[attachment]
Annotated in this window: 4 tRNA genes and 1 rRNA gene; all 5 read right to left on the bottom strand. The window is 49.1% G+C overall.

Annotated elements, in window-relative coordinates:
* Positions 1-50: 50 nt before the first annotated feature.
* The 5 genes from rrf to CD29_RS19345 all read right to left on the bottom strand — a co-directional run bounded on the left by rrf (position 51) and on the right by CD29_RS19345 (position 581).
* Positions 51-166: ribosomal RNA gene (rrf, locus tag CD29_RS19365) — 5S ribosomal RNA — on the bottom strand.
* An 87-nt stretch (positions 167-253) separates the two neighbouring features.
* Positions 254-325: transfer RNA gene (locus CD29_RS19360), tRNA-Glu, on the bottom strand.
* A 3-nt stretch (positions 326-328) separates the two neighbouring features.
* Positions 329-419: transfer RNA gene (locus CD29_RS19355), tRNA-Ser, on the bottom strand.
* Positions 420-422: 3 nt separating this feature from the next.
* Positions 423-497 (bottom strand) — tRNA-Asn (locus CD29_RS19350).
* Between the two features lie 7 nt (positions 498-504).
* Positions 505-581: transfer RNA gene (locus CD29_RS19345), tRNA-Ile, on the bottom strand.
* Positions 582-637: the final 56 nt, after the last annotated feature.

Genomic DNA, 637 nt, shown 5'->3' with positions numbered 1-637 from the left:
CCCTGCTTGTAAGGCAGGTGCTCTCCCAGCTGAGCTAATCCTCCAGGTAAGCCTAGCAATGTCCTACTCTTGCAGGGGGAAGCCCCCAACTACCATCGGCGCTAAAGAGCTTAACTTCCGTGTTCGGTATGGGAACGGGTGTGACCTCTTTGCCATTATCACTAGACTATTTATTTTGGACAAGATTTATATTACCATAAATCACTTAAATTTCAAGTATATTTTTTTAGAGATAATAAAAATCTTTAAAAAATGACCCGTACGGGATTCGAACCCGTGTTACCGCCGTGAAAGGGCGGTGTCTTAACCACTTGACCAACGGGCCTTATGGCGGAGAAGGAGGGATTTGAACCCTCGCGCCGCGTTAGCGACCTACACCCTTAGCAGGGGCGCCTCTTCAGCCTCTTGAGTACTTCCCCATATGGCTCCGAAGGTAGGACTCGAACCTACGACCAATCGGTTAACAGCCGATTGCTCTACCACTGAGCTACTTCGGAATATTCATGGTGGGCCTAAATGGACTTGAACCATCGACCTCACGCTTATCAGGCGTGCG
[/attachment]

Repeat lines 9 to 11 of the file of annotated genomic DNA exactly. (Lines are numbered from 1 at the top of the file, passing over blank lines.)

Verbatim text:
* Positions 329-419: transfer RNA gene (locus CD29_RS19355), tRNA-Ser, on the bottom strand.
* Positions 420-422: 3 nt separating this feature from the next.
* Positions 423-497 (bottom strand) — tRNA-Asn (locus CD29_RS19350).